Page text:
I didn’t have the chance to meet with Lyuben when I was in Sofia, but I would like to mention two significant works of his here.
In 1989, Kostov set up a row of dominos in front of the National Archeological Museum in Sofia, one of the busiest squares in the center of the city. The piece was called Downfall of Article I, and was created at the time when the country was debating the dissolution of that article, which made the Bulgarian Communist Party the sole authority in government. The metaphor was clear: as the artist knocked over one domino, the rest fell in succession, suggesting that dissolving Article I would lead to other significant changes. The piece was not only prophetic, but was also one of the first examples of public action or performance art in Sofia.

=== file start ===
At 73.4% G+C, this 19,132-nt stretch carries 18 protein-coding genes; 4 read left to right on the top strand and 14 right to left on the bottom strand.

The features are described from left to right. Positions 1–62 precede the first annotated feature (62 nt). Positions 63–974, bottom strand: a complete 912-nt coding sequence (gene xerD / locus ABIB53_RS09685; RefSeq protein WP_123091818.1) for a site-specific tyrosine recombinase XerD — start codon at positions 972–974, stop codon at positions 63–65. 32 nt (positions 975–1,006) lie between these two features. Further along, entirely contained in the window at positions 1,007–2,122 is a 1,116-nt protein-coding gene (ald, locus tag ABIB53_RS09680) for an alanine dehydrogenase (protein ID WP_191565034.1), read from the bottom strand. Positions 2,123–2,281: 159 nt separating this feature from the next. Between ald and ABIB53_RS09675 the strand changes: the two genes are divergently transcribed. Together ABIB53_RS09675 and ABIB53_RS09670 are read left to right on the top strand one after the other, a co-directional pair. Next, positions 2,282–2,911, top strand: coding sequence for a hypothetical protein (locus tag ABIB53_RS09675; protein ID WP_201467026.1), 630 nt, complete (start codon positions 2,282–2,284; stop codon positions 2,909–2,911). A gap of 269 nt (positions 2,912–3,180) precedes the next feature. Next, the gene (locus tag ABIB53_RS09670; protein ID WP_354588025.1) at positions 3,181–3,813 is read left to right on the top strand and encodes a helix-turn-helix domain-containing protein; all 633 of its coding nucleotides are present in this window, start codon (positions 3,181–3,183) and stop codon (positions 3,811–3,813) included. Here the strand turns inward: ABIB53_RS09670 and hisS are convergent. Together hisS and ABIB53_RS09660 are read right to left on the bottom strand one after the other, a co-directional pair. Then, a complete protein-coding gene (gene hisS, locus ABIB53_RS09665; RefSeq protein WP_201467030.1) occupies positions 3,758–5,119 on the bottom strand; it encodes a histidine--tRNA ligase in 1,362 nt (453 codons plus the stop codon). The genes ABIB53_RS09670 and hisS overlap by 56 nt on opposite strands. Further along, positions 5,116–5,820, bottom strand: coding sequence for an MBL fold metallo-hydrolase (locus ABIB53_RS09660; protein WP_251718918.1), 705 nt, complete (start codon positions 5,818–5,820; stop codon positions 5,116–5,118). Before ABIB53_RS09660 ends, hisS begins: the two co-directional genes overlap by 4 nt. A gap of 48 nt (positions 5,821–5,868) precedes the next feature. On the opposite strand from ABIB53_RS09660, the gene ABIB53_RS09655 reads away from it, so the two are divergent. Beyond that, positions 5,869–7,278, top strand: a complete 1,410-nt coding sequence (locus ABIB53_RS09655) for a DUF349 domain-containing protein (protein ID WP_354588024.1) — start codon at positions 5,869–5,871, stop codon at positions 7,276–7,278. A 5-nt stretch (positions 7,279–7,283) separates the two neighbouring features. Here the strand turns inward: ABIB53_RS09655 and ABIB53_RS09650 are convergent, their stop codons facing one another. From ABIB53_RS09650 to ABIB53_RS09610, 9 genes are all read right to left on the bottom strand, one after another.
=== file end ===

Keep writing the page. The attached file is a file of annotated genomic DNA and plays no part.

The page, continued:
Kostov primarily works with objects, and has created a number of interesting wooden interactive contraptions, for example, his Painting Machine, which eliminated the need for the artist by creating a painting itself. In 1993, he even created the Wooden Machine for Family Satisfaction, which was a comical attempt to solve the problem of Bulgaria’s low birthrate at the time.